Former PM Tony Abbott: China uses trade as weapon, wants world to be dependent on it

tony abbott

Former Australian Prime Minister Tony Abbott said on Friday that China uses trade as a weapon in a way that almost no other country does.

The former Australian PM said that China wants the whole world to be dependent on it but it wants to be independent of the world.

"China wants the rest of the world to be dependent on it and it wants to be completely independent for its part of the rest of the world. And this is part of the clearly stated objective of the CCP (Chinese Communist Party) to be the world's number one power by mid-century. And I think we have to appreciate that China uses trade as a weapon in a way that almost no other country does. So I think we have to be very conscious of just how exposed we could be," Abbott said.

He was speaking at the panel discussion on 'Materials that Matter: Battle for Securing Critical Supply Chains' during Raisina Dialogue. Union Minister of State for Skill Development and Entrepreneurship Rajeev Chandrasekhar and Tadashi Maeda, Chairman of the Board, Japan Bank for International Cooperation (JBIC) also participated in the discussion.

"I think the pandemic was but a foretaste of what could happen. Look at the disruption which is currently being caused by the Ukraine war. Any conflict across the Straits of Taiwan would bring about disruption many orders of magnitude greater than the disruption caused by the Ukraine war. We can take supply chains for granted in an era of globalization and connectedness, we can't take them for granted in a period of potential conflict between systems and powers. And I really think that every country right now has got to ask itself some very hard questions," Abbott said.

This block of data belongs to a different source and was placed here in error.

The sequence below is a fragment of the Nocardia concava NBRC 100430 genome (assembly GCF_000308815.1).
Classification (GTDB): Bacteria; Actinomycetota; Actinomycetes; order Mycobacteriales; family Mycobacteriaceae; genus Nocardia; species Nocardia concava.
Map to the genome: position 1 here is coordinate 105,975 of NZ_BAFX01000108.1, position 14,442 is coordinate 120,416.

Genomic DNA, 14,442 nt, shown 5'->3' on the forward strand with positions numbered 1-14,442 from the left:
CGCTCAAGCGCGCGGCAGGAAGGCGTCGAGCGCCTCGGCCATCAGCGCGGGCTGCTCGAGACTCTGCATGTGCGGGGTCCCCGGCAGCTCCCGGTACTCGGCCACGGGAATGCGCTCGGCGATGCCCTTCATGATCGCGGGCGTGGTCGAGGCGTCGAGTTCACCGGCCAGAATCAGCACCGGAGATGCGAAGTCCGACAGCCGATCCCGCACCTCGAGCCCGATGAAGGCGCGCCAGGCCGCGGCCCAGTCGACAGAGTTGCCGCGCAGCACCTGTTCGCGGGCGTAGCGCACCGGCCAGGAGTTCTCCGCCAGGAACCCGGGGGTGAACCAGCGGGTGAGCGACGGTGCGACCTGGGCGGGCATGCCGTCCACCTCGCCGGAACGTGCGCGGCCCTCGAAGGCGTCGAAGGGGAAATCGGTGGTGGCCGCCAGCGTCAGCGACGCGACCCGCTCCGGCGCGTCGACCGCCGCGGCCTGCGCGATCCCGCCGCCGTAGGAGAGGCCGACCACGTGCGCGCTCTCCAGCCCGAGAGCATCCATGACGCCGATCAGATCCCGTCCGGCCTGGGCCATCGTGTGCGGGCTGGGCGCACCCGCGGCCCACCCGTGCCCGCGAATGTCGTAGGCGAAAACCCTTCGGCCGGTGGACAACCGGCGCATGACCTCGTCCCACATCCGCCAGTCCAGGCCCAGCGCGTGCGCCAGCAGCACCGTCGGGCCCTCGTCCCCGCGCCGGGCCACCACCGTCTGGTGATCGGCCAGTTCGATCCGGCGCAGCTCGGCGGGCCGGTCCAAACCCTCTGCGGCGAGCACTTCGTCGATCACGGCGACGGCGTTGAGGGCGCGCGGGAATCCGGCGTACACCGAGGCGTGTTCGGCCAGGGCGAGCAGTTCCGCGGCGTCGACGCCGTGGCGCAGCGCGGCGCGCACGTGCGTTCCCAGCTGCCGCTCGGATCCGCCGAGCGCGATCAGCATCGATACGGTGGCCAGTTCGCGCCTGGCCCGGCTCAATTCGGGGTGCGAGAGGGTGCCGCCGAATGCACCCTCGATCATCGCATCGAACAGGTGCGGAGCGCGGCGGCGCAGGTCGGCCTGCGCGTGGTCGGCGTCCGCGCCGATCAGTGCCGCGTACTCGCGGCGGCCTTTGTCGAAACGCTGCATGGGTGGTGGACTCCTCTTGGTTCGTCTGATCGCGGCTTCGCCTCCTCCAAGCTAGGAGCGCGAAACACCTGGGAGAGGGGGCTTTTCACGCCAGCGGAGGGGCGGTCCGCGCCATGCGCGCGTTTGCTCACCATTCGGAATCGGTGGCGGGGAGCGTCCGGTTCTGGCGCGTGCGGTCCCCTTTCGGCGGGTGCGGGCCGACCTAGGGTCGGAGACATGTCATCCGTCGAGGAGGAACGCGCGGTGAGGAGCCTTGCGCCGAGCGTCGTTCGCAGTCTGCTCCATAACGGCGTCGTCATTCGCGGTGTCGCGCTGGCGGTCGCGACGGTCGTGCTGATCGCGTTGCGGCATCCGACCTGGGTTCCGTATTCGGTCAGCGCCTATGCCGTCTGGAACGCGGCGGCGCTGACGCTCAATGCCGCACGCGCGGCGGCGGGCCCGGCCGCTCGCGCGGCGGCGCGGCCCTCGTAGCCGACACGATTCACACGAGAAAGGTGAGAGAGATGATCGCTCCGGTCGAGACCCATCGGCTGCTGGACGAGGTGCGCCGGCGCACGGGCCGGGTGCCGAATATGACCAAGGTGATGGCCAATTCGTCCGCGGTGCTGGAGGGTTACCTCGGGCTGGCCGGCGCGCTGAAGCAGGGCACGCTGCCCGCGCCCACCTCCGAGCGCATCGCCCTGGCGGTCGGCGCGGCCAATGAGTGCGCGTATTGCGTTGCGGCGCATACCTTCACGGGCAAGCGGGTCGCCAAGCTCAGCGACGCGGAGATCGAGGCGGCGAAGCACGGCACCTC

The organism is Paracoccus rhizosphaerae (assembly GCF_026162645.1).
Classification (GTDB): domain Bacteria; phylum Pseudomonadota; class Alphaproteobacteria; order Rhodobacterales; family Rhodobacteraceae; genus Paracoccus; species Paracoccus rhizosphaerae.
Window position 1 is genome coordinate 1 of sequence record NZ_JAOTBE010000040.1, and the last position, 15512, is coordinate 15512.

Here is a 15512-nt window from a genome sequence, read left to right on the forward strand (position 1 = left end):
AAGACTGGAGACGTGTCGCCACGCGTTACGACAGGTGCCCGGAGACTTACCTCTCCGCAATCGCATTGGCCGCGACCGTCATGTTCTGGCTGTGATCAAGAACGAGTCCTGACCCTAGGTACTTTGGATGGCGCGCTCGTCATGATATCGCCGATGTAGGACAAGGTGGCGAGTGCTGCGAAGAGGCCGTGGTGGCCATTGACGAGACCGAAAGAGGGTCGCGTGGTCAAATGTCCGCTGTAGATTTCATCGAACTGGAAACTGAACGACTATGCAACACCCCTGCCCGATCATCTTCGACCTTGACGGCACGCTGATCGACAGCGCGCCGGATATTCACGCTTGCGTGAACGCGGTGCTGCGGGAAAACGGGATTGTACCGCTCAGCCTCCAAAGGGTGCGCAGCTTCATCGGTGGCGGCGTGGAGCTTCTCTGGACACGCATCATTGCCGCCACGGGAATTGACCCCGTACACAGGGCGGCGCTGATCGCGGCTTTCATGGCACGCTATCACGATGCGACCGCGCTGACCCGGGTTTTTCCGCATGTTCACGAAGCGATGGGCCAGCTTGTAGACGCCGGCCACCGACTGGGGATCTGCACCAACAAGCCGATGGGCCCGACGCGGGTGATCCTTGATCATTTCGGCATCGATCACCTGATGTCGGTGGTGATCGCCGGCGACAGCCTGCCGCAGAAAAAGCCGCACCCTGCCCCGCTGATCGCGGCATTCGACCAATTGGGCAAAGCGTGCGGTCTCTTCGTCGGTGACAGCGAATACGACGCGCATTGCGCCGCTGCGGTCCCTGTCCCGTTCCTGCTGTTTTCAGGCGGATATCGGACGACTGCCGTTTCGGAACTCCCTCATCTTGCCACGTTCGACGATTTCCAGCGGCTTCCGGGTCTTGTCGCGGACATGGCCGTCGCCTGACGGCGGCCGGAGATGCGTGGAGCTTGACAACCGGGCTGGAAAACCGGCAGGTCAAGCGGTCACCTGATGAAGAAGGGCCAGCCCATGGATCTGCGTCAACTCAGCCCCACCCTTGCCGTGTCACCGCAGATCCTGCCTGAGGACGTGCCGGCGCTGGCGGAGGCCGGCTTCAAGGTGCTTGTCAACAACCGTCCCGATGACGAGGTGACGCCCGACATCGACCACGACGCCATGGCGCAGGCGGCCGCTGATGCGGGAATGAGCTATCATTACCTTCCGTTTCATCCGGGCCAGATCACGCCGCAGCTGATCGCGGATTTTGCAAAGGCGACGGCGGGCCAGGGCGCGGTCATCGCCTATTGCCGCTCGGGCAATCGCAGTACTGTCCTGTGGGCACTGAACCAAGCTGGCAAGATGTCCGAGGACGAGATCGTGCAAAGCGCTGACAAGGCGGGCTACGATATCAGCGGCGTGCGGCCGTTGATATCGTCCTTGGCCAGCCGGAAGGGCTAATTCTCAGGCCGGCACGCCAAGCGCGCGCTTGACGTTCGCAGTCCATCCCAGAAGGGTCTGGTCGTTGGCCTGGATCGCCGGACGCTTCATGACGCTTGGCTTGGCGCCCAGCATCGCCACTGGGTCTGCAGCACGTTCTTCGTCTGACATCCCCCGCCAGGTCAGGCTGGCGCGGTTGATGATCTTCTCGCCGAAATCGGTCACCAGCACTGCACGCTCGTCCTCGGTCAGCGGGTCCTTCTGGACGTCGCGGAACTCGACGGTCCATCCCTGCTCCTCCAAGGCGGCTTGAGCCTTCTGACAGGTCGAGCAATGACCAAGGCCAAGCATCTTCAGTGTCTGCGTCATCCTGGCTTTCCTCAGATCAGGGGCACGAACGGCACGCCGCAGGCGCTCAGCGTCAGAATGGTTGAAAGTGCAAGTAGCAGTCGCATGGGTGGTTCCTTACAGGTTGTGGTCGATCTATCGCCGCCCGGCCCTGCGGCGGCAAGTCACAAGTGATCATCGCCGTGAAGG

He said that Australia wants to be as helpful as it can be. "I think Australia has this great sense of mateship, global mateship, as well as local and insular mateship," he said.

"We discovered during the pandemic when all of a sudden everyone in the world wanted masks, gloves, PPE, ventilators, antibiotics...there was none to be had, none to be had because everyone wanted it and most of it was coming from China. And so there was this mad, mad, desperate scramble. Eventually supply started to come into equilibrium. But if there was another period of great disruption, well, then this would go from something that is nice to do to something which is absolutely, 100 per cent vitally urgent," he added.

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